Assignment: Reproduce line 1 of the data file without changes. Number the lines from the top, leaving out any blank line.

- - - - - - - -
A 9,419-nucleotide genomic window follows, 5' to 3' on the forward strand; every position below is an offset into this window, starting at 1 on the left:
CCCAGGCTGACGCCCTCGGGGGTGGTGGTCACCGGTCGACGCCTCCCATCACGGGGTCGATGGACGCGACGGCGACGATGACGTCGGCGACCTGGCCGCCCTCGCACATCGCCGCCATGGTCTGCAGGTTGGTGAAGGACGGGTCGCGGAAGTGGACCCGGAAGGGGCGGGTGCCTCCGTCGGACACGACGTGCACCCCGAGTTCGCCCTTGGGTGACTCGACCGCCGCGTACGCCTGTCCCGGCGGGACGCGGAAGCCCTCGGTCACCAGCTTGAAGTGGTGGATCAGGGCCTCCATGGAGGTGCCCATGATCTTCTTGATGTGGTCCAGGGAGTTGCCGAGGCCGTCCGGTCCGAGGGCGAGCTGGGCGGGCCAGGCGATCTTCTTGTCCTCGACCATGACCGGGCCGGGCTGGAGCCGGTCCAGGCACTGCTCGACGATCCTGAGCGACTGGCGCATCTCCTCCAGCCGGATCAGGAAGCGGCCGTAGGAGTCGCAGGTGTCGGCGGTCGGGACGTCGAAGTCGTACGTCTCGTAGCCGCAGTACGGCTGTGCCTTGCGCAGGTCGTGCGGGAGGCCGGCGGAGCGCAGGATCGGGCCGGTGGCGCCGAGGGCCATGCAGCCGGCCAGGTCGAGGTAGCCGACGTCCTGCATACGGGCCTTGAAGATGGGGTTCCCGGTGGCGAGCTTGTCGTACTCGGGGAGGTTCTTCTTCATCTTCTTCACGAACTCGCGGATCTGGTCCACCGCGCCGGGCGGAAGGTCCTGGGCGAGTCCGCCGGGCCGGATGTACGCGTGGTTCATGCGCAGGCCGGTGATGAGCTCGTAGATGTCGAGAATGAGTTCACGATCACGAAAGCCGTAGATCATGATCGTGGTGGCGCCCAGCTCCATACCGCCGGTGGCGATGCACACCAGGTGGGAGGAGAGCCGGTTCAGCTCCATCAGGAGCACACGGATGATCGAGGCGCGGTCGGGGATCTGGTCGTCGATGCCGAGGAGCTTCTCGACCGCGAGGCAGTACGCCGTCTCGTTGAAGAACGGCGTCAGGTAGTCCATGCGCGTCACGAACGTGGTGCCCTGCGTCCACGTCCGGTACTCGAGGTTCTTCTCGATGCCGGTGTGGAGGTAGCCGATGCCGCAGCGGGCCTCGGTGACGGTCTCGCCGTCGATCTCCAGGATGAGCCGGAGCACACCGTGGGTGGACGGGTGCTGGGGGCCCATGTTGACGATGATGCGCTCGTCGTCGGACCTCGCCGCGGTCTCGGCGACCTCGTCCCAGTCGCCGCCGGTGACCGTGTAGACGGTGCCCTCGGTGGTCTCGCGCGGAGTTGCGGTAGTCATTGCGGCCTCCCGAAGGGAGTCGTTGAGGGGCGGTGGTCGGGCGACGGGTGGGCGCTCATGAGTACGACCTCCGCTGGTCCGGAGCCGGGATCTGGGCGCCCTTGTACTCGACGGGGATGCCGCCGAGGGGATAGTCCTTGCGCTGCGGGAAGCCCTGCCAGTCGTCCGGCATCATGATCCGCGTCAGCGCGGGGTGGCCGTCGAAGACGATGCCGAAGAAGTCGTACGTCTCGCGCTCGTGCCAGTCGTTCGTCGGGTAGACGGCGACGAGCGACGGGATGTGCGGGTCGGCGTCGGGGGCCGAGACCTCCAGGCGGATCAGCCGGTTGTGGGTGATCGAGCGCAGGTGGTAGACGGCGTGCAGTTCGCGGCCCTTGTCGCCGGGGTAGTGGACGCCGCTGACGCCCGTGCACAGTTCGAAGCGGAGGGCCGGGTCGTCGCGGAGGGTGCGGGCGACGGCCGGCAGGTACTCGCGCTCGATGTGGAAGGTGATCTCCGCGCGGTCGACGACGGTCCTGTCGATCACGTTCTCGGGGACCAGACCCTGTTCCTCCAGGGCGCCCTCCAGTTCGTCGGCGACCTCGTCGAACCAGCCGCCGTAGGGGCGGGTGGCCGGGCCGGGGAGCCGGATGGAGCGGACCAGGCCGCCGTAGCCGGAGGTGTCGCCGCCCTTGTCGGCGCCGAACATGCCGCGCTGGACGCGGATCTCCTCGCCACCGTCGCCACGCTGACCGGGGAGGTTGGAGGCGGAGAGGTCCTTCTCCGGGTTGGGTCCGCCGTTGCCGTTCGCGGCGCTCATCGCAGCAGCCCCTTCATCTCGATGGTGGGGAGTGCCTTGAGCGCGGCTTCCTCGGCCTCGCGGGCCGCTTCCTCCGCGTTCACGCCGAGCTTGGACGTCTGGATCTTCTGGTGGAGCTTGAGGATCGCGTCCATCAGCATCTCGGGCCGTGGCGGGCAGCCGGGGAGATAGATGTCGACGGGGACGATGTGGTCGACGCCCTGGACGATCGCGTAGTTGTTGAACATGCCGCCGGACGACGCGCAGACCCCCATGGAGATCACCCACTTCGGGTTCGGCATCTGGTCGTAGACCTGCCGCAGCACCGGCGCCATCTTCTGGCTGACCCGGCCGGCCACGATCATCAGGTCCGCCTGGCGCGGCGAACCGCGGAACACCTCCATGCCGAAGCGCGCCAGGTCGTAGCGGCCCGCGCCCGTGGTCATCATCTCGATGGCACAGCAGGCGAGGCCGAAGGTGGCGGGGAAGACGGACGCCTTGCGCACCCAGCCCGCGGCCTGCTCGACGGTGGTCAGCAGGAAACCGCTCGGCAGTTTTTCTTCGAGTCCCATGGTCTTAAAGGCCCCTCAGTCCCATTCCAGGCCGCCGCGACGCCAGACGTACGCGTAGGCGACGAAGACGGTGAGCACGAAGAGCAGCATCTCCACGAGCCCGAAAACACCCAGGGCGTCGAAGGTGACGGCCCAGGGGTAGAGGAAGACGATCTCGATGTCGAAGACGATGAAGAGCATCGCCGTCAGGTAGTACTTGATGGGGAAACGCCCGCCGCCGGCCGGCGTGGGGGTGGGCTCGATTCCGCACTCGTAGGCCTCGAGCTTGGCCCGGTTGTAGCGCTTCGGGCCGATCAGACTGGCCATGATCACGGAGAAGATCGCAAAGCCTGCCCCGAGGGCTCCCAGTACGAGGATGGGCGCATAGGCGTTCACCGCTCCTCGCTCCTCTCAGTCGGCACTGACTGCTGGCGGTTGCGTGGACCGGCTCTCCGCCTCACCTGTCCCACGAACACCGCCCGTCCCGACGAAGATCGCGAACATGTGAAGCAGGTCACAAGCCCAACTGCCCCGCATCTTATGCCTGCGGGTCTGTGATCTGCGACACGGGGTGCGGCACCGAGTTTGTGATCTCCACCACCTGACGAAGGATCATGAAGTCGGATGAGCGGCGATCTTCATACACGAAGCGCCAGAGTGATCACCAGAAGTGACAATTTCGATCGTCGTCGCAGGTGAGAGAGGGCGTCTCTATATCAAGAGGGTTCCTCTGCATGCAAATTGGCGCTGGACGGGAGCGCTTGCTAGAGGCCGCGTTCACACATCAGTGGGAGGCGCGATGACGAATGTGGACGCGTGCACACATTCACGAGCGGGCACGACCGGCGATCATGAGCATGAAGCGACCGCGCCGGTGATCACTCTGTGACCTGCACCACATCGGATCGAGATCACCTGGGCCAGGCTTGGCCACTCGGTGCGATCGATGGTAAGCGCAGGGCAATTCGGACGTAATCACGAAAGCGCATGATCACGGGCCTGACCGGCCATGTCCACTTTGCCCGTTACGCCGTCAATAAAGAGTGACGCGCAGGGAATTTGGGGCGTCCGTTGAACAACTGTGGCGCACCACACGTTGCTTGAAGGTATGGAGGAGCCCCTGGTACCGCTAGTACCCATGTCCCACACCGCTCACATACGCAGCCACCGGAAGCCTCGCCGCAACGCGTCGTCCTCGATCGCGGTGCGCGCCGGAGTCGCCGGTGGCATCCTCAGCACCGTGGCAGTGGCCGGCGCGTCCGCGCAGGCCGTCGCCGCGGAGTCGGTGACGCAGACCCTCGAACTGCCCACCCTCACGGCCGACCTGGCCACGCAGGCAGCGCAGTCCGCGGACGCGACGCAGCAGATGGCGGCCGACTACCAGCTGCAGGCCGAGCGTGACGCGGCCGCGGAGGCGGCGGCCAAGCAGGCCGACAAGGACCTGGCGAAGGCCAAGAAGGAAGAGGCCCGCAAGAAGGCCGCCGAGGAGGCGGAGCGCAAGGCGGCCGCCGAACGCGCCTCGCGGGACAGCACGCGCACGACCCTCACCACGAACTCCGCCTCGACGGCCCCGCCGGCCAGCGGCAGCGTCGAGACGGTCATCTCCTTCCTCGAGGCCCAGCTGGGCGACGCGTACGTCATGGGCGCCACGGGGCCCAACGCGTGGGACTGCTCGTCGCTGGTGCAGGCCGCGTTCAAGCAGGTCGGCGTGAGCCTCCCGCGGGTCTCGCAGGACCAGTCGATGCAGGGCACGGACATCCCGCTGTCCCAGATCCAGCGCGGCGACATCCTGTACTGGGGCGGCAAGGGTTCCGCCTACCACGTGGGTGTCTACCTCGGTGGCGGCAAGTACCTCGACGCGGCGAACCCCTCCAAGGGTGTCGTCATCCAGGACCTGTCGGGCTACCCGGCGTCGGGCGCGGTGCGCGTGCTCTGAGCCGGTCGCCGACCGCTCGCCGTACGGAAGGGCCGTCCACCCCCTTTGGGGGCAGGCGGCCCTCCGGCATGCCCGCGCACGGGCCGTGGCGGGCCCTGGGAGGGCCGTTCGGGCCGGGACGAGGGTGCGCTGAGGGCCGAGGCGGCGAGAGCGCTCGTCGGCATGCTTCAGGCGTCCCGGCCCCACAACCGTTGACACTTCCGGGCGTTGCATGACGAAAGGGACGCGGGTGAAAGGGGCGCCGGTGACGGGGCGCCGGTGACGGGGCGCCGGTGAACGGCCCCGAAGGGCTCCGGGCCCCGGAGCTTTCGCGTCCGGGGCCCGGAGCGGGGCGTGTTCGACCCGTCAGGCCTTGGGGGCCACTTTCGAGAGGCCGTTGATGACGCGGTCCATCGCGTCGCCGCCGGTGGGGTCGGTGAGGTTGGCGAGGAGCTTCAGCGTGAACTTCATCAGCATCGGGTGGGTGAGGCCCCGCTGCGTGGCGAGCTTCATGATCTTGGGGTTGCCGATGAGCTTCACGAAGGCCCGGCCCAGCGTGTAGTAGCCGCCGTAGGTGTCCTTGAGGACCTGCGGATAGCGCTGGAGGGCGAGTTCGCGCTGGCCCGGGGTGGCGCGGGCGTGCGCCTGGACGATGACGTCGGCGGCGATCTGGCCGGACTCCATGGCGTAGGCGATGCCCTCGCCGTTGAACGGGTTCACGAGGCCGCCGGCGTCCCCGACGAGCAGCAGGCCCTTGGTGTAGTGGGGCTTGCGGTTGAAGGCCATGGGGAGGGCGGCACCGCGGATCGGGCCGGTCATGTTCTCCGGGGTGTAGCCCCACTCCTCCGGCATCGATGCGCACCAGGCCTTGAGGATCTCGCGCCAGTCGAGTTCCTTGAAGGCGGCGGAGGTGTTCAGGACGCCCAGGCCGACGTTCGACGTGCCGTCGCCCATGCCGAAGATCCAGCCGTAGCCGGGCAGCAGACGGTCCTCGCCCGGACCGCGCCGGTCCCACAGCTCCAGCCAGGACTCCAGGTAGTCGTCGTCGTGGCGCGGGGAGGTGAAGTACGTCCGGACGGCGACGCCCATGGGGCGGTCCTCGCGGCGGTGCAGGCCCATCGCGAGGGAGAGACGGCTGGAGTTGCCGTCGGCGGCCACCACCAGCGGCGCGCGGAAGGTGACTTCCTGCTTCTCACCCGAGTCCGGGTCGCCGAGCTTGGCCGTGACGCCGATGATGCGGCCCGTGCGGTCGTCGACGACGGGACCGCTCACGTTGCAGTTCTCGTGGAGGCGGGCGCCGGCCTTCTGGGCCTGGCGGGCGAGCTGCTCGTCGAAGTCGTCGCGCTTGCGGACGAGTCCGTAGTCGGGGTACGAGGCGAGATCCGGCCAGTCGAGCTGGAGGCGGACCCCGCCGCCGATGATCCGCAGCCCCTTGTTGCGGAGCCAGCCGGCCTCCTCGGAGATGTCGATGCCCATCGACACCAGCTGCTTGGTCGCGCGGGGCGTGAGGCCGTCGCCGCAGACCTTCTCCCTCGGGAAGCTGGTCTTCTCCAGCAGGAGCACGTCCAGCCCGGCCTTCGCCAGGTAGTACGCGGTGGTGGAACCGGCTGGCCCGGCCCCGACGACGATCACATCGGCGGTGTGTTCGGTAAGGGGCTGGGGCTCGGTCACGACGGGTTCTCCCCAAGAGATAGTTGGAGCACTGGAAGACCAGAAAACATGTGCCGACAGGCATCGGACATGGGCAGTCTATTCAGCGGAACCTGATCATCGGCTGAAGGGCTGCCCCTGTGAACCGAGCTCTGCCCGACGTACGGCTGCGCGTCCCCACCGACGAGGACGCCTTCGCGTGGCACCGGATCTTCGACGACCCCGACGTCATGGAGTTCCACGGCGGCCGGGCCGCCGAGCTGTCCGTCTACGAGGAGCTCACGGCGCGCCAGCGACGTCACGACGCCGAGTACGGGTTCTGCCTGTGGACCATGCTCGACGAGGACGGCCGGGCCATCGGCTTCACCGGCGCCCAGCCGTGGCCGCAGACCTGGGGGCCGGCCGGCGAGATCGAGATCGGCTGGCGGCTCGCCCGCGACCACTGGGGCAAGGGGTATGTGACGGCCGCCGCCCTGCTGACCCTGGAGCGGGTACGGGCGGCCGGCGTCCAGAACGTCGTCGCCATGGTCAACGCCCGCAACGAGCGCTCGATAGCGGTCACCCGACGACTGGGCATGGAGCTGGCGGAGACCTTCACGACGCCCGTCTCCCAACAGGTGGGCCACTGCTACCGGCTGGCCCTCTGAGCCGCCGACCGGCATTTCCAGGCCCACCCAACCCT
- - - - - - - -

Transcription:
A 9,419-nucleotide genomic window follows, 5' to 3' on the forward strand; every position below is an offset into this window, starting at 1 on the left: